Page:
The words “permanent” and “alopecia” mean different things to different people. Some hair growth won’t disqualify you from filing a Taxotere injury claim. If you don’t see significant hair regrowth for at least six months after completing chemo, you may qualify for compensation. Most cancer patients prescribed competitor chemotherapy drugs like Taxol eventually see full hair regrowth. Within a year, most Taxol patients see scalp hair grow up to 4-6 inches long, plus eyelashes and eyebrows return. But for 10-15% of Taxotere patients, “Long term significant scalp alopecia” means how they look during chemotherapy lasts for life.
Scalp hair loss is likely the most emotionally devastating chemotherapy side effect. But losing your eyebrows, eyelashes or arm hair permanently can also negatively affect your recovery process. If you have persistent hair loss on any body part for six months, you may qualify for a cash settlement. While compensation cannot completely reverse chemo permanent hair loss, it will hold the drug’s manufacturer accountable for failure to warn.
Can A Chemo Permanent Hair Loss Claim Make Cancer Drugs More Expensive?
Some emotionally devastated patients with chemo permanent hair loss may feel uneasy about filing a Taxotere claim. You may believe that seeking financial compensation could prevent companies from developing new life-saving cancer drugs in the future. But every major pharmaceutical manufacturer builds product liability and injury litigation costs into their annual budgets exactly for this purpose. You can still receive a generous settlement without putting cancer drug manufacturers out of business, including Sanofi-Aventis. Settlements also won’t make the drugs scarce or more expensive, especially with such high profit margins on U.S. patients.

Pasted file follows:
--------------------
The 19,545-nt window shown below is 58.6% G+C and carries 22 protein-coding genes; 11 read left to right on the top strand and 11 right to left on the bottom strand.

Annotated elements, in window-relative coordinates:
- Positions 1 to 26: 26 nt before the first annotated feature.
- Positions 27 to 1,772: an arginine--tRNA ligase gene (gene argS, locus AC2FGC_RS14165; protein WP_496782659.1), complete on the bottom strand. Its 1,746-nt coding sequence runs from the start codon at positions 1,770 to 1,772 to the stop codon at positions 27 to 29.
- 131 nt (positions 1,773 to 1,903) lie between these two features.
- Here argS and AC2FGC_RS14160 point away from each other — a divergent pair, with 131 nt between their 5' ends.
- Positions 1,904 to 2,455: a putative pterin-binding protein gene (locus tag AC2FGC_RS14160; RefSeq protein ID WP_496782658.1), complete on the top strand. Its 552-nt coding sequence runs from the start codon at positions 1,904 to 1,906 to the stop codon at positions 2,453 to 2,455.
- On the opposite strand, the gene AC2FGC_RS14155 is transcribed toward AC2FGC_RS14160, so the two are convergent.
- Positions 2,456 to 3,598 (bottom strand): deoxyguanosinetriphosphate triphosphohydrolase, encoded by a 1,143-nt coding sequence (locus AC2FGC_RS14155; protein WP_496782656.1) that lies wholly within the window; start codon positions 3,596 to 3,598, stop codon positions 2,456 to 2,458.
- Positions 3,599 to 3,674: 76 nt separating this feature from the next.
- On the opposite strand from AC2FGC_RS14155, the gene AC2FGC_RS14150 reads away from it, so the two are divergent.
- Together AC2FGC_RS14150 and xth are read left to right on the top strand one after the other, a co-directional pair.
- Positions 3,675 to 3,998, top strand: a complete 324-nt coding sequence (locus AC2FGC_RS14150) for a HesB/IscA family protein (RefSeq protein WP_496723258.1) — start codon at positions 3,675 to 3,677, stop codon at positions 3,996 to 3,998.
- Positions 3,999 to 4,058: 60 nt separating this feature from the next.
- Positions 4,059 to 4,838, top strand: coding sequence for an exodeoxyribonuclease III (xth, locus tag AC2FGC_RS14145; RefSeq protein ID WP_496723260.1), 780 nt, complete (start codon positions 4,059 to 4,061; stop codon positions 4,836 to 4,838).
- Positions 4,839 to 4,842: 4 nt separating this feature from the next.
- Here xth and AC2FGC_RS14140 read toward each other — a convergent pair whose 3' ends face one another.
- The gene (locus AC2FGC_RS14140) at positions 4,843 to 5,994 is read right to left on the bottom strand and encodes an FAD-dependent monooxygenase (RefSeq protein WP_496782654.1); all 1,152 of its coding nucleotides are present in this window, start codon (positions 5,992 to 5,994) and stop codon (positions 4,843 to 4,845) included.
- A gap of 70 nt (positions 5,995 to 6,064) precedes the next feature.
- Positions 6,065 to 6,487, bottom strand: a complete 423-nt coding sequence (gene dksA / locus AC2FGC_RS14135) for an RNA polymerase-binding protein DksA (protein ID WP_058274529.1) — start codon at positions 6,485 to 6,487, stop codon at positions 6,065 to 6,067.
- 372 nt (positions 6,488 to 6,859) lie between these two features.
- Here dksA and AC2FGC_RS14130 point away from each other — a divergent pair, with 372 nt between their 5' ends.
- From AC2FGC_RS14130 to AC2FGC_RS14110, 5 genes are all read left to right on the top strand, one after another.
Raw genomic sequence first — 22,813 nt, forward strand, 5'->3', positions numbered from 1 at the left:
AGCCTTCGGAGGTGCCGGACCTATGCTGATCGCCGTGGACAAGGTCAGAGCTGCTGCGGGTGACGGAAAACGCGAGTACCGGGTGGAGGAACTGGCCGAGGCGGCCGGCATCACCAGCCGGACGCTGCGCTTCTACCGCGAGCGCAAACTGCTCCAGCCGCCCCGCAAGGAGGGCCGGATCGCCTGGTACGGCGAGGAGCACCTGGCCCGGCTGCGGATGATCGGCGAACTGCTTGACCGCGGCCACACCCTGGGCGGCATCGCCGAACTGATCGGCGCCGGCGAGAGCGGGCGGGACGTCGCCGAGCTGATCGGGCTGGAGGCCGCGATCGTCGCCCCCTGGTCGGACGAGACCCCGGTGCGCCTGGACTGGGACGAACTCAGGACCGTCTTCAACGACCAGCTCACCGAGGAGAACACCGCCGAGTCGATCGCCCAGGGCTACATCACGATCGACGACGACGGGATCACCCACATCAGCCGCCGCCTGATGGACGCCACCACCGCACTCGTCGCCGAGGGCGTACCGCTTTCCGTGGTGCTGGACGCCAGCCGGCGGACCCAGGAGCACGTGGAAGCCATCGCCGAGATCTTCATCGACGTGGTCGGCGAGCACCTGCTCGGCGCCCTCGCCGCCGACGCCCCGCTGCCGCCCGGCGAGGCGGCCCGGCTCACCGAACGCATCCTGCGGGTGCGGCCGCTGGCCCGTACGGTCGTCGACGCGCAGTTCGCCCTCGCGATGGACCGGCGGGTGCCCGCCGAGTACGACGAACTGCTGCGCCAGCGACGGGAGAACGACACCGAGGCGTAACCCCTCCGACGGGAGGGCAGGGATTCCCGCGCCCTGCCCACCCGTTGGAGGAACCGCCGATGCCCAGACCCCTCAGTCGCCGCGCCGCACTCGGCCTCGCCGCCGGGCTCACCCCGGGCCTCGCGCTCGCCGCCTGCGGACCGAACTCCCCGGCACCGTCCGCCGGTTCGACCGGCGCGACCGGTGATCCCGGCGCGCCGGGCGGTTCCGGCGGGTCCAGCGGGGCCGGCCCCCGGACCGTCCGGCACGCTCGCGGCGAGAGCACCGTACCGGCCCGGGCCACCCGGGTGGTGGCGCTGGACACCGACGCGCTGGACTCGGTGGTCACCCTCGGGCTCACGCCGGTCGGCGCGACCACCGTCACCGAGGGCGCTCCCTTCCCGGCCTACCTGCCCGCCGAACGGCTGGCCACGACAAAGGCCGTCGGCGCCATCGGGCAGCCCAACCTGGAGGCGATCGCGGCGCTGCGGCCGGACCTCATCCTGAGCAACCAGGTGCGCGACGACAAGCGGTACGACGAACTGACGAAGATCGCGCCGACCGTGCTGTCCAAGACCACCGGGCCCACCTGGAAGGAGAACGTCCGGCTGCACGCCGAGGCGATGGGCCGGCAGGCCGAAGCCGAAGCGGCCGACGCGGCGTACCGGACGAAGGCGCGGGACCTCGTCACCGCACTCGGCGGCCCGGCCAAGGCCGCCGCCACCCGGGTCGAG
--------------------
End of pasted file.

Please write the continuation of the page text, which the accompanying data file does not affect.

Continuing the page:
Look at it this way: Sanofi warned breast cancer patients in Canada and Europe that their hair might never grow back. And recently, a federal judicial panel made a strikingly unusual ruling about the Taxotere MDL allowing generic docetaxel patients to sue Sanofi, too. Generic drug lawsuits are virtually unheard of in the U.S., especially at the class-action level (like the Taxotere MDL). Right now, legal representation on both sides are holding settlement conferences, hoping to avoid trial. There’s never been a better time to get your claim reviewed and join the class in time to receive a cash settlement before it’s reached. Wait too long, and you may disqualify yourself from an individual claim as well as participating in any class-action settlement payments.
How to Check Your Eligibility for Compensation Online
If you or someone you love suffered Taxotere permanent hair loss after chemotherapy, you may qualify for a cash settlement. Sanofi listed permanent hair loss as a possible risk on Taxotere’s label in every country — except the United States. As a result, American breast cancer patients are filing failure to warn claims against the French drug manufacturer.
To see within minutes if you may qualify for compensation, complete your free hair loss claim review today. Once you’ve submitted your information, an experienced lawyer will call to arrange a confidential, in-person consultation to discuss compensation options.
Mandy Voisin is a freelance writer, blogger, and author of Girls of the Ocean and Star of Deliverance. As an accomplished content marketing consultant, mom of four and doctor's wife, Mandy has written hundreds of articles about dangerous drugs and medical devices, medical issues that impact disabled Americans, veterans' healthcare and workers' compensation issues since 2016.